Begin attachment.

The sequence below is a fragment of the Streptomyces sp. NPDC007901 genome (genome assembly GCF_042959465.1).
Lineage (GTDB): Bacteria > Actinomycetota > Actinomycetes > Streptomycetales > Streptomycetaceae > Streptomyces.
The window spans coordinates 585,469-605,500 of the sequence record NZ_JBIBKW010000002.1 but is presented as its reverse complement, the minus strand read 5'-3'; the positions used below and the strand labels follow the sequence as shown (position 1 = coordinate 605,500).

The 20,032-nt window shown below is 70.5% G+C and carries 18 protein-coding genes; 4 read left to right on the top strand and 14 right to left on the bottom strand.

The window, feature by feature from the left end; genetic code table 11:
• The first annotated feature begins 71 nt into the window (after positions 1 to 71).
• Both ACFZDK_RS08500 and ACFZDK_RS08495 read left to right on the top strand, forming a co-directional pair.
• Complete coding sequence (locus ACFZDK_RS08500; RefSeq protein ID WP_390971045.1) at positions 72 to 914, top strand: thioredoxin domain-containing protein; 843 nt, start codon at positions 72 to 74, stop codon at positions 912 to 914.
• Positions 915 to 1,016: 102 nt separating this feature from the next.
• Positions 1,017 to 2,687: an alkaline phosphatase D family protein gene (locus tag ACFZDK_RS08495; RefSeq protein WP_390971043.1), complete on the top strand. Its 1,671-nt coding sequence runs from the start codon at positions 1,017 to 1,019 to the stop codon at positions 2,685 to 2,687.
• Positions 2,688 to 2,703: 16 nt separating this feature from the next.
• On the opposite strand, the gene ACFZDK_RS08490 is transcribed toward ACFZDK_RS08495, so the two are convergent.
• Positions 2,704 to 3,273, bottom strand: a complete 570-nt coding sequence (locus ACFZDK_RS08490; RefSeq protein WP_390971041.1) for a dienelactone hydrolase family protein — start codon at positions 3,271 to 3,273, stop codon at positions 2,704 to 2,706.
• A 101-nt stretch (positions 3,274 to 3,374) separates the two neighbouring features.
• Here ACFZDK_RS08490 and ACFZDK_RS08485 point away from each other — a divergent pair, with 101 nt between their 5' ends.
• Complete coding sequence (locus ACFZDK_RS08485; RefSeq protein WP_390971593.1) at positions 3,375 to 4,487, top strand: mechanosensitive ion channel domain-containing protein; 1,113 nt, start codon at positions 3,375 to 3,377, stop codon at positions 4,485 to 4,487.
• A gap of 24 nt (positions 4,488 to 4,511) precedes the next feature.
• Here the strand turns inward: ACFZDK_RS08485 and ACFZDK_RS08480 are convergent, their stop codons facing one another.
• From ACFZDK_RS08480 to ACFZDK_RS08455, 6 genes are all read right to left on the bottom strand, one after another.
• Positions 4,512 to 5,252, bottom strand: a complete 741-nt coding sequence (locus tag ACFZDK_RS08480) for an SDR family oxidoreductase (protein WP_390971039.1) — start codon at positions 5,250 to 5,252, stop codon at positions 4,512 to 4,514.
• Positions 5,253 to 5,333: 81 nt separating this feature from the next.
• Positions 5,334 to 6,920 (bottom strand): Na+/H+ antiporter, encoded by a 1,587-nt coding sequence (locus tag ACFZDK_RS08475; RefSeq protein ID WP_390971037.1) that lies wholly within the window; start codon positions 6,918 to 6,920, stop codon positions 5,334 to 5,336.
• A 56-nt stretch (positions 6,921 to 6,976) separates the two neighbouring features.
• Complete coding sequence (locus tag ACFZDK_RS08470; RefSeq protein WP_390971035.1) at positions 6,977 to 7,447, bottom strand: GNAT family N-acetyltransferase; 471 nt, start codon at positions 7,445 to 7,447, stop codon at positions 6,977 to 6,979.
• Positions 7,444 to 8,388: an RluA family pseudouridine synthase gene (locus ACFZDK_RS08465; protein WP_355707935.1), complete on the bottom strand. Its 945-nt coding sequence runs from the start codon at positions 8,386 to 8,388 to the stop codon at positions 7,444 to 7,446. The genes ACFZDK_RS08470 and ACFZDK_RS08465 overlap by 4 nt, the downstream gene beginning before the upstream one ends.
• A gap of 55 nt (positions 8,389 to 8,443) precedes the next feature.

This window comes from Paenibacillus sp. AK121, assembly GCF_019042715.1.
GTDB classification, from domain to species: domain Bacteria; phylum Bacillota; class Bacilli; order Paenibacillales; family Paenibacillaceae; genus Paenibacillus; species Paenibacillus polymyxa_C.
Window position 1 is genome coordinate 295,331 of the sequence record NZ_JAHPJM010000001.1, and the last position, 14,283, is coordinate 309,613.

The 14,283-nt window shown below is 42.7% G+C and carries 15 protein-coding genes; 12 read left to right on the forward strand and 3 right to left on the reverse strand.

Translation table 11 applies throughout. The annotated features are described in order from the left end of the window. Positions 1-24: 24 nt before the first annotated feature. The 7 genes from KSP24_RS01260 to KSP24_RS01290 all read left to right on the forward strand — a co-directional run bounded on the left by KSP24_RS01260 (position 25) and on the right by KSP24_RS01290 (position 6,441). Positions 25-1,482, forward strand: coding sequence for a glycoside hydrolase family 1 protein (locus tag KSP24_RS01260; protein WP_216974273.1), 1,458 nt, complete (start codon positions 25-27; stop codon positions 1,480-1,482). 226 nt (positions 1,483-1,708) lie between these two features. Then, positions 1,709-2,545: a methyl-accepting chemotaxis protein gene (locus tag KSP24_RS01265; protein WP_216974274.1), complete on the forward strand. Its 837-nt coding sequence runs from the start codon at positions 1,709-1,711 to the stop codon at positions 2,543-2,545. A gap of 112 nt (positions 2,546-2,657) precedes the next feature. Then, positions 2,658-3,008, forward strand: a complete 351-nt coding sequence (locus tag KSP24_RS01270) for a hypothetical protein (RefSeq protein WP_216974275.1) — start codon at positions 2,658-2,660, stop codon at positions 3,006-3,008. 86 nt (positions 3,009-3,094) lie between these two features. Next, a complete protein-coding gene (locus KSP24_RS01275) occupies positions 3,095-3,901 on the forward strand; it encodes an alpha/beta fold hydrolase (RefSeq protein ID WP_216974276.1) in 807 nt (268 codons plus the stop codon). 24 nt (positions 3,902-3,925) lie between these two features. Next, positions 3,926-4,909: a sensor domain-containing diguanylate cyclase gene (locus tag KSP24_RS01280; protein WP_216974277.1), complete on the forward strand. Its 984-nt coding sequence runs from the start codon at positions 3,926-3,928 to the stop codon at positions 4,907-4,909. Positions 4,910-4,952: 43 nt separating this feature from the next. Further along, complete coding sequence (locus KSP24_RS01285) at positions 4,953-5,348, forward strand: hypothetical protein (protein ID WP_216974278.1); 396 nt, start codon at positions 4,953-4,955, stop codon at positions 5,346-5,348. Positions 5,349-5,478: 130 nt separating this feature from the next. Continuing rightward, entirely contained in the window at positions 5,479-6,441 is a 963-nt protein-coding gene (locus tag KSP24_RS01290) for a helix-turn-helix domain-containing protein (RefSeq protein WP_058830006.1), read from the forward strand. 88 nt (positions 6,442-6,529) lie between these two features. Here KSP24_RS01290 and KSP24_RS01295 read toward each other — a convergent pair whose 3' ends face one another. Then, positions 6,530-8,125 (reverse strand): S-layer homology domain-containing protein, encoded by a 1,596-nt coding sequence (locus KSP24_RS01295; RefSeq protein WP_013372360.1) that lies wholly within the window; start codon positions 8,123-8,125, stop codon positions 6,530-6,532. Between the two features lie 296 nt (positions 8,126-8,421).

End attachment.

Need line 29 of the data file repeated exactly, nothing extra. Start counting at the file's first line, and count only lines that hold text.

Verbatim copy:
Window position 1 is genome coordinate 295,331 of the sequence record NZ_JAHPJM010000001.1, and the last position, 14,283, is coordinate 309,613.